Di­rec­tor Joe Dante talks atomic age chillers and con­struct­ing the per­fect scare

SFX - - Bruce Campbell - Matthew Turner

Hor­ror mae­stro Joe Dante is by no means unique in hav­ing his child­hood movie ex­pe­ri­ences shape his ca­reer path, but few di­rec­tors have man­aged to par­lay their love of mon­ster movies into such a com­pre­hen­sive com­pen­dium of crea­ture fea­tures. With a fil­mog­ra­phy that en­com­passes Grem­lins, were­wolves, flesh-eat­ing pi­ranha and a half-man, half-ant, the 71-year-old di­rec­tor is only too happy to wax nos­tal­gic about the scary movies of his child­hood. “i’m a child of the atomic age, so the­atri­cally, the movies that i saw were all science fic­tion pic­tures like Them! and War Of The Worlds, pic­tures like that,” says Dante. “they were the big scary movies when i was a kid. But then when the Uni­ver­sal Pic­tures from the ’30s started to ap­pear on tele­vi­sion, a whole gen­er­a­tion of kids, who now call them­selves mon­ster Kids, were ex­posed to these movies for the first time.”

a self-con­fessed mon­ster Kid, Dante con­nected to other crea­ture fea­ture fa­nat­ics through Fa­mous Mon­sters Of Film­land mag­a­zine, which, he says, “united a whole group of geeky kids who didn’t know that there were as many of them as there were. and so it built into kind of a force and it ac­tu­ally in­flu­enced a whole wave of hor­ror movies and science fic­tion movies that were made in the late ’50s to sat­isfy this par­tic­u­lar crowd. now we all look back nos­tal­gi­cally on those movies, even the bad ones. and it def­i­nitely in­flu­ences you when you try to make artis­tic state­ments. You’re def­i­nitely hark­ing back to the things that in­flu­enced you when you were a kid.”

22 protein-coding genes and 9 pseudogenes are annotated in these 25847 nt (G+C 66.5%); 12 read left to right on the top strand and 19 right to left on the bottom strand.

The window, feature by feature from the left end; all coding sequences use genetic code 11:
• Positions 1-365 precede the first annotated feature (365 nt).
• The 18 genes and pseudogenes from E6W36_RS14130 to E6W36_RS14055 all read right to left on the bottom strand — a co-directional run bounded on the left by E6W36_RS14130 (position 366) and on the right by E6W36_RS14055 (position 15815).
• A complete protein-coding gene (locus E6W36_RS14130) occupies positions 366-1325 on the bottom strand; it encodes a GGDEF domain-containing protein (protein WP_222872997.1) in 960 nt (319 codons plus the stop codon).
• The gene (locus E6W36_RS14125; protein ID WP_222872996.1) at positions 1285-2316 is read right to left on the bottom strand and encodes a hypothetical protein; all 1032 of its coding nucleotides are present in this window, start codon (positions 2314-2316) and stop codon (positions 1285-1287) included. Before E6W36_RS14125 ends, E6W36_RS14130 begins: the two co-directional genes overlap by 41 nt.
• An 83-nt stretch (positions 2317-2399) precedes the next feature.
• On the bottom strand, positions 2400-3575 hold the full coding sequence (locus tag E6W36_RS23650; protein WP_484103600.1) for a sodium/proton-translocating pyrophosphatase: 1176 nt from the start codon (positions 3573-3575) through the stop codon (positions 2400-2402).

as for what scares Dante to­day, the di­rec­tor has a prac­tised an­swer, de­liv­ered in a way that sug­gests he’s only half jok­ing: “You mean be­sides trump? Well, noth­ing scares me as much, i’ll tell you that.” Dark hu­mour is, of course, a fa­mil­iar pres­ence in Dante’s films, to the point where he cites it as a key in­gre­di­ent when con­struct­ing the per­fect scare: “i find that hu­mour is a very help­ful ad­junct to scar­ing peo­ple. these are les­sons i learned on The Howl­ing, that if you get peo­ple re­laxed, then you can scare them. if you’re into jump scares, that’s not hard to do, but if you want to star­tle them, it’s al­ways eas­ier to do af­ter they’ve laughed at some­thing, be­cause then they feel that they’re safe and that’s when they’re vul­ner­a­ble. it’s kind of a preda­tory way of look­ing at hor­ror films.”

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